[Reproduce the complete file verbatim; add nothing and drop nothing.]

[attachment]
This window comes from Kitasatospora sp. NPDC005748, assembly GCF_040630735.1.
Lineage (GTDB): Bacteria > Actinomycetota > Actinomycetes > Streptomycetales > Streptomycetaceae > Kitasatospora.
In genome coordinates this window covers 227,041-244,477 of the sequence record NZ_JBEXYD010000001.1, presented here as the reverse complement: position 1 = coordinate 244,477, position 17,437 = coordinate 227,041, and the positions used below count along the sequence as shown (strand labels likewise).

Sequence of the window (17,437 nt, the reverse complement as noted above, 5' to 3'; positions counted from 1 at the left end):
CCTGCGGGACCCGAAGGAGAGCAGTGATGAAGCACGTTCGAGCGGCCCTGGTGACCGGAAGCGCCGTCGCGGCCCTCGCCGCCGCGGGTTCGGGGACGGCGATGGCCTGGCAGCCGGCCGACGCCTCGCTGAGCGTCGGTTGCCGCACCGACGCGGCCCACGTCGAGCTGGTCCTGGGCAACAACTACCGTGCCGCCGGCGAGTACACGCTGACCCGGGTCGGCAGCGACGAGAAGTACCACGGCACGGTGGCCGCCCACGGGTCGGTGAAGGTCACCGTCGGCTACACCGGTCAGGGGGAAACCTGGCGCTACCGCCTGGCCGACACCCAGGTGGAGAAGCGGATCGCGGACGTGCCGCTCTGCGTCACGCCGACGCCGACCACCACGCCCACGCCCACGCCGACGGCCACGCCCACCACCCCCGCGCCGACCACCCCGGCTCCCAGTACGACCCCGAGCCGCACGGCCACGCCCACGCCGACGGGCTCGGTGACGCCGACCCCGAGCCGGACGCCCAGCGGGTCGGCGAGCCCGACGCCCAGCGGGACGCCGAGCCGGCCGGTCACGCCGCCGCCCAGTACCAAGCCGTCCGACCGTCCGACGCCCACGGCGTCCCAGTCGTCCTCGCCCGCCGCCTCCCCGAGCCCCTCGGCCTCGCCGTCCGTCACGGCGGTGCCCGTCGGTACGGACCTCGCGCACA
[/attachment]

This window comes from Kitasatospora sp. NPDC005748, assembly GCF_040630735.1.
Lineage (GTDB): Bacteria > Actinomycetota > Actinomycetes > Streptomycetales > Streptomycetaceae > Kitasatospora.
In genome coordinates this window covers 227,041-244,477 of the sequence record NZ_JBEXYD010000001.1, presented here as the reverse complement: position 1 = coordinate 244,477, position 17,437 = coordinate 227,041, and the positions used below count along the sequence as shown (strand labels likewise).

Sequence of the window (17,437 nt, the reverse complement as noted above, 5' to 3'; positions counted from 1 at the left end):
CCTGCGGGACCCGAAGGAGAGCAGTGATGAAGCACGTTCGAGCGGCCCTGGTGACCGGAAGCGCCGTCGCGGCCCTCGCCGCCGCGGGTTCGGGGACGGCGATGGCCTGGCAGCCGGCCGACGCCTCGCTGAGCGTCGGTTGCCGCACCGACGCGGCCCACGTCGAGCTGGTCCTGGGCAACAACTACCGTGCCGCCGGCGAGTACACGCTGACCCGGGTCGGCAGCGACGAGAAGTACCACGGCACGGTGGCCGCCCACGGGTCGGTGAAGGTCACCGTCGGCTACACCGGTCAGGGGGAAACCTGGCGCTACCGCCTGGCCGACACCCAGGTGGAGAAGCGGATCGCGGACGTGCCGCTCTGCGTCACGCCGACGCCGACCACCACGCCCACGCCCACGCCGACGGCCACGCCCACCACCCCCGCGCCGACCACCCCGGCTCCCAGTACGACCCCGAGCCGCACGGCCACGCCCACGCCGACGGGCTCGGTGACGCCGACCCCGAGCCGGACGCCCAGCGGGTCGGCGAGCCCGACGCCCAGCGGGACGCCGAGCCGGCCGGTCACGCCGCCGCCCAGTACCAAGCCGTCCGACCGTCCGACGCCCACGGCGTCCCAGTCGTCCTCGCCCGCCGCCTCCCCGAGCCCCTCGGCCTCGCCGTCCGTCACGGCGGTGCCCGTCGGTACGGACCTCGCGCACA